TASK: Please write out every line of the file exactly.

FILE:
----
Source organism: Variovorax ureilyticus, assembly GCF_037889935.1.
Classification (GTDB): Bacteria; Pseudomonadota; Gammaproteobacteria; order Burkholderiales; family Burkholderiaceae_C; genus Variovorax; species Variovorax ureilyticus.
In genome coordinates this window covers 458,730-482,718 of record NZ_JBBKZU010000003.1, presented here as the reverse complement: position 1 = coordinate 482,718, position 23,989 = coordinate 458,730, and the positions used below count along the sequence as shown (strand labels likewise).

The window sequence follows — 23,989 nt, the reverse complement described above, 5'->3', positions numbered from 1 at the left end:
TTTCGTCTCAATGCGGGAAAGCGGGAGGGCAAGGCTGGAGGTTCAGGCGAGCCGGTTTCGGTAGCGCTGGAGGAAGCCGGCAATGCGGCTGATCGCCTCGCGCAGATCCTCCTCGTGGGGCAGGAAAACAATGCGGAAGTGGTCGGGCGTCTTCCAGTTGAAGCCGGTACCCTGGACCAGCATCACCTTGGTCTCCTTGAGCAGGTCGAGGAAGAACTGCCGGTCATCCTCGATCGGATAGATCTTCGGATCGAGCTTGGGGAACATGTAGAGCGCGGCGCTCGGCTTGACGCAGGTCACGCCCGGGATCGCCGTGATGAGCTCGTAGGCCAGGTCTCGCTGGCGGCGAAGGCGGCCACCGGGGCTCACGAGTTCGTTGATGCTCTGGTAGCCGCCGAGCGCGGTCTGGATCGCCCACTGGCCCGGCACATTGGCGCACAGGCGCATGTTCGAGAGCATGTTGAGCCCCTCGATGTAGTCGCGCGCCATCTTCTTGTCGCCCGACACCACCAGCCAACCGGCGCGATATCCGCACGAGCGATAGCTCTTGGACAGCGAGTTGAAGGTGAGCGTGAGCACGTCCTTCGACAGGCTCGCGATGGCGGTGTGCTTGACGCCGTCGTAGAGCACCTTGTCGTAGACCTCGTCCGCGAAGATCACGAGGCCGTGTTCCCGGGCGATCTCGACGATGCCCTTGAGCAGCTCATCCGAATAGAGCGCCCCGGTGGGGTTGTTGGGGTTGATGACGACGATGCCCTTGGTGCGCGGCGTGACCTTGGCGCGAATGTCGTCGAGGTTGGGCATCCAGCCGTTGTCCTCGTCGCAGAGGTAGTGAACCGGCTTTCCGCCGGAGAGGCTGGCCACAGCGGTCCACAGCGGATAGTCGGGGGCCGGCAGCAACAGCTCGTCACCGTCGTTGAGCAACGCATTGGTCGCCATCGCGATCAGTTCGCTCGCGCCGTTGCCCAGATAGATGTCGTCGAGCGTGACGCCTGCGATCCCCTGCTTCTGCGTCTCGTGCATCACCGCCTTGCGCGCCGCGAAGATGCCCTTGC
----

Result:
Source organism: Variovorax ureilyticus, assembly GCF_037889935.1.
Classification (GTDB): Bacteria; Pseudomonadota; Gammaproteobacteria; order Burkholderiales; family Burkholderiaceae_C; genus Variovorax; species Variovorax ureilyticus.
In genome coordinates this window covers 458,730-482,718 of record NZ_JBBKZU010000003.1, presented here as the reverse complement: position 1 = coordinate 482,718, position 23,989 = coordinate 458,730, and the positions used below count along the sequence as shown (strand labels likewise).

The window sequence follows — 23,989 nt, the reverse complement described above, 5'->3', positions numbered from 1 at the left end:
TTTCGTCTCAATGCGGGAAAGCGGGAGGGCAAGGCTGGAGGTTCAGGCGAGCCGGTTTCGGTAGCGCTGGAGGAAGCCGGCAATGCGGCTGATCGCCTCGCGCAGATCCTCCTCGTGGGGCAGGAAAACAATGCGGAAGTGGTCGGGCGTCTTCCAGTTGAAGCCGGTACCCTGGACCAGCATCACCTTGGTCTCCTTGAGCAGGTCGAGGAAGAACTGCCGGTCATCCTCGATCGGATAGATCTTCGGATCGAGCTTGGGGAACATGTAGAGCGCGGCGCTCGGCTTGACGCAGGTCACGCCCGGGATCGCCGTGATGAGCTCGTAGGCCAGGTCTCGCTGGCGGCGAAGGCGGCCACCGGGGCTCACGAGTTCGTTGATGCTCTGGTAGCCGCCGAGCGCGGTCTGGATCGCCCACTGGCCCGGCACATTGGCGCACAGGCGCATGTTCGAGAGCATGTTGAGCCCCTCGATGTAGTCGCGCGCCATCTTCTTGTCGCCCGACACCACCAGCCAACCGGCGCGATATCCGCACGAGCGATAGCTCTTGGACAGCGAGTTGAAGGTGAGCGTGAGCACGTCCTTCGACAGGCTCGCGATGGCGGTGTGCTTGACGCCGTCGTAGAGCACCTTGTCGTAGACCTCGTCCGCGAAGATCACGAGGCCGTGTTCCCGGGCGATCTCGACGATGCCCTTGAGCAGCTCATCCGAATAGAGCGCCCCGGTGGGGTTGTTGGGGTTGATGACGACGATGCCCTTGGTGCGCGGCGTGACCTTGGCGCGAATGTCGTCGAGGTTGGGCATCCAGCCGTTGTCCTCGTCGCAGAGGTAGTGAACCGGCTTTCCGCCGGAGAGGCTGGCCACAGCGGTCCACAGCGGATAGTCGGGGGCCGGCAGCAACAGCTCGTCACCGTCGTTGAGCAACGCATTGGTCGCCATCGCGATCAGTTCGCTCGCGCCGTTGCCCAGATAGATGTCGTCGAGCGTGACGCCTGCGATCCCCTGCTTCTGCGTCTCGTGCATCACCGCCTTGCGCGCCGCGAAGATGCCCTTGC